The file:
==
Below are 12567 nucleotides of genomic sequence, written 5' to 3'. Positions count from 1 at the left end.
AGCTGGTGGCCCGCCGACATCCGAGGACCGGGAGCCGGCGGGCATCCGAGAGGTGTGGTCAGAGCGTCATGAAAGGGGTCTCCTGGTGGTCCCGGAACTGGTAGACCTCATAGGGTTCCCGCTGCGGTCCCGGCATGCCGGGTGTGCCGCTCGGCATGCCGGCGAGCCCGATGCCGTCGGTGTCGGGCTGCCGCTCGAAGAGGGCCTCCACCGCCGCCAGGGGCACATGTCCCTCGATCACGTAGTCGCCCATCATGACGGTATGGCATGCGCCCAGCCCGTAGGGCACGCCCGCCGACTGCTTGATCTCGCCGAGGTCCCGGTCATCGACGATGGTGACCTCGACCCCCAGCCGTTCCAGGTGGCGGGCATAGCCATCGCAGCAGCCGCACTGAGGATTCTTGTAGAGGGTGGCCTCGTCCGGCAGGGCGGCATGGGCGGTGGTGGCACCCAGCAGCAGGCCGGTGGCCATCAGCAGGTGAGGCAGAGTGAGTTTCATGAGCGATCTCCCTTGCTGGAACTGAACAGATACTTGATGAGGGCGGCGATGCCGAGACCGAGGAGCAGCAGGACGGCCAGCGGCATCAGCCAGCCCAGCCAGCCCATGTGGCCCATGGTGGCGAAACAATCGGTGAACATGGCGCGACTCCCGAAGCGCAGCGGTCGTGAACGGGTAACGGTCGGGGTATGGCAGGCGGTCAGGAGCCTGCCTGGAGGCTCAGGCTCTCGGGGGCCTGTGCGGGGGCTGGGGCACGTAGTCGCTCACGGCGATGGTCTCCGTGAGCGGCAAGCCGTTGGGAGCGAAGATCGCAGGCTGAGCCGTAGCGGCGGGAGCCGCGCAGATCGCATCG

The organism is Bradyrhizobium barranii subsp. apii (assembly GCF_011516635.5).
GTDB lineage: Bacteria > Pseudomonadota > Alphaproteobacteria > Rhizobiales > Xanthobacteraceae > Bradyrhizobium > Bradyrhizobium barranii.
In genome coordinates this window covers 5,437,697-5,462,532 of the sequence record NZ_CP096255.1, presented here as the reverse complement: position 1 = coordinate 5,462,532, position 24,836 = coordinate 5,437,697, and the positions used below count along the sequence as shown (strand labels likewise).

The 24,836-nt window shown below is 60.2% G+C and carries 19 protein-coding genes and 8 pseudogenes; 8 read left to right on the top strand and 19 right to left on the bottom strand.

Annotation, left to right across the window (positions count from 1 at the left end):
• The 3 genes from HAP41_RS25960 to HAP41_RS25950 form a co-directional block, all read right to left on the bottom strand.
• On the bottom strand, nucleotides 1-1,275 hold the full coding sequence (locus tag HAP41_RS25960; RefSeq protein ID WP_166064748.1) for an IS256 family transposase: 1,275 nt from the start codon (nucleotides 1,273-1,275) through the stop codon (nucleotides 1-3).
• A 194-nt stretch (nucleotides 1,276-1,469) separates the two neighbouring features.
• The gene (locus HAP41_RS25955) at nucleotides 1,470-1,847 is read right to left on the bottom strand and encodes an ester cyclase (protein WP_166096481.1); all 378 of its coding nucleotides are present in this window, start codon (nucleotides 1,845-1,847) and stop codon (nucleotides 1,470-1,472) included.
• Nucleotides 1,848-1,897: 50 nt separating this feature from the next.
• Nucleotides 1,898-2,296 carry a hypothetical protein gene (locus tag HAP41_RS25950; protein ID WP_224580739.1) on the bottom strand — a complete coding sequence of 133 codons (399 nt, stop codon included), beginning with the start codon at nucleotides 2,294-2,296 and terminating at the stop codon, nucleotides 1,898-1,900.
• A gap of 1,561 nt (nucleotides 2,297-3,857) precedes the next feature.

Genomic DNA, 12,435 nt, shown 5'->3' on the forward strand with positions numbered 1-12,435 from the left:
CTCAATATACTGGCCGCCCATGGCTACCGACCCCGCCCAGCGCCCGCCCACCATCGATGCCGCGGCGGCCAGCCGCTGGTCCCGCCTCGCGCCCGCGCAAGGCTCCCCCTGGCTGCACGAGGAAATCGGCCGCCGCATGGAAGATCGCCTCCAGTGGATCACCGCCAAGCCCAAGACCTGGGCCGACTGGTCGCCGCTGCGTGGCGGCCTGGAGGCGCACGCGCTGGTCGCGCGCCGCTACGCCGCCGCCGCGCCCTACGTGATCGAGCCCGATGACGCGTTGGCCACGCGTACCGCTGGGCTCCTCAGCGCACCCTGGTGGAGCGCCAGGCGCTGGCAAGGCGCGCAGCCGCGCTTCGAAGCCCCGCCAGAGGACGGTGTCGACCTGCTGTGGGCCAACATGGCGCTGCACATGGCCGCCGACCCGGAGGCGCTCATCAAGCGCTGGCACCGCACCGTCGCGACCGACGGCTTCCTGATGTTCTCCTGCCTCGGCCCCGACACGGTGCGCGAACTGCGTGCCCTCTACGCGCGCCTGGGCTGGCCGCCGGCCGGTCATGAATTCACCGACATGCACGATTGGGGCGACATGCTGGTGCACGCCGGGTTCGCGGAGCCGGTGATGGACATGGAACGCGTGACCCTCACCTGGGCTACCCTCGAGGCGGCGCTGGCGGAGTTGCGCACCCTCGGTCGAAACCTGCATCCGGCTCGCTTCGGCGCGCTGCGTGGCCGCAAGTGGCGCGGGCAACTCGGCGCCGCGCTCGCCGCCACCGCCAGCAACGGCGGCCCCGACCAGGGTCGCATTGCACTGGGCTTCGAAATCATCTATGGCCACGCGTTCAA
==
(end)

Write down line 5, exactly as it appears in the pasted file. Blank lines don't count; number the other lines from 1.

In genome coordinates this window covers 5,437,697-5,462,532 of the sequence record NZ_CP096255.1, presented here as the reverse complement: position 1 = coordinate 5,462,532, position 24,836 = coordinate 5,437,697, and the positions used below count along the sequence as shown (strand labels likewise).